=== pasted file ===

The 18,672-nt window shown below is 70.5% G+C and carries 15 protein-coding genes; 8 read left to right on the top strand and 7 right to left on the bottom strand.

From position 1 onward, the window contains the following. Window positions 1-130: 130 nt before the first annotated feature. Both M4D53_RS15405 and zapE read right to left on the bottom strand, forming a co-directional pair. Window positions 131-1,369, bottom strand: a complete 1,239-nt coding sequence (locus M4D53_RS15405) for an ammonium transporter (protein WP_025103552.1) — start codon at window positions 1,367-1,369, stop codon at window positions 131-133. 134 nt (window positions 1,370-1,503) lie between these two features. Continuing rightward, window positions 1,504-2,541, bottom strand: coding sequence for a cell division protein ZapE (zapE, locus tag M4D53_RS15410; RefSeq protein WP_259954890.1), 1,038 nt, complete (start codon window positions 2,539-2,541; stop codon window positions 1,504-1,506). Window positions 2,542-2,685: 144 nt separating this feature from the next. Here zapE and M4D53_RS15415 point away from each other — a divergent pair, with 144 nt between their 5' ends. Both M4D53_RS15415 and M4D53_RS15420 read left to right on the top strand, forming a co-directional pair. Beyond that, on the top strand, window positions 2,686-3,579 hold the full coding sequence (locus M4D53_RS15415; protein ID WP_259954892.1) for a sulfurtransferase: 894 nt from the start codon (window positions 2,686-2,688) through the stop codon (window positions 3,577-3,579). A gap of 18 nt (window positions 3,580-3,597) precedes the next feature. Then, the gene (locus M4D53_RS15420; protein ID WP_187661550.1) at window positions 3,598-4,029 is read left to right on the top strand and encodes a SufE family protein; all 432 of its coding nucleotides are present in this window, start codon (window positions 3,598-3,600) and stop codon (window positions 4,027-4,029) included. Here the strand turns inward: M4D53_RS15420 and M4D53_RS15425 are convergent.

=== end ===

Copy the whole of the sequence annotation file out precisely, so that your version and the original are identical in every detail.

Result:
The 18,672-nt window shown below is 70.5% G+C and carries 15 protein-coding genes; 8 read left to right on the top strand and 7 right to left on the bottom strand.

From position 1 onward, the window contains the following. Window positions 1-130: 130 nt before the first annotated feature. Both M4D53_RS15405 and zapE read right to left on the bottom strand, forming a co-directional pair. Window positions 131-1,369, bottom strand: a complete 1,239-nt coding sequence (locus M4D53_RS15405) for an ammonium transporter (protein WP_025103552.1) — start codon at window positions 1,367-1,369, stop codon at window positions 131-133. 134 nt (window positions 1,370-1,503) lie between these two features. Continuing rightward, window positions 1,504-2,541, bottom strand: coding sequence for a cell division protein ZapE (zapE, locus tag M4D53_RS15410; RefSeq protein WP_259954890.1), 1,038 nt, complete (start codon window positions 2,539-2,541; stop codon window positions 1,504-1,506). Window positions 2,542-2,685: 144 nt separating this feature from the next. Here zapE and M4D53_RS15415 point away from each other — a divergent pair, with 144 nt between their 5' ends. Both M4D53_RS15415 and M4D53_RS15420 read left to right on the top strand, forming a co-directional pair. Beyond that, on the top strand, window positions 2,686-3,579 hold the full coding sequence (locus M4D53_RS15415; protein ID WP_259954892.1) for a sulfurtransferase: 894 nt from the start codon (window positions 2,686-2,688) through the stop codon (window positions 3,577-3,579). A gap of 18 nt (window positions 3,580-3,597) precedes the next feature. Then, the gene (locus M4D53_RS15420; protein ID WP_187661550.1) at window positions 3,598-4,029 is read left to right on the top strand and encodes a SufE family protein; all 432 of its coding nucleotides are present in this window, start codon (window positions 3,598-3,600) and stop codon (window positions 4,027-4,029) included. Here the strand turns inward: M4D53_RS15420 and M4D53_RS15425 are convergent.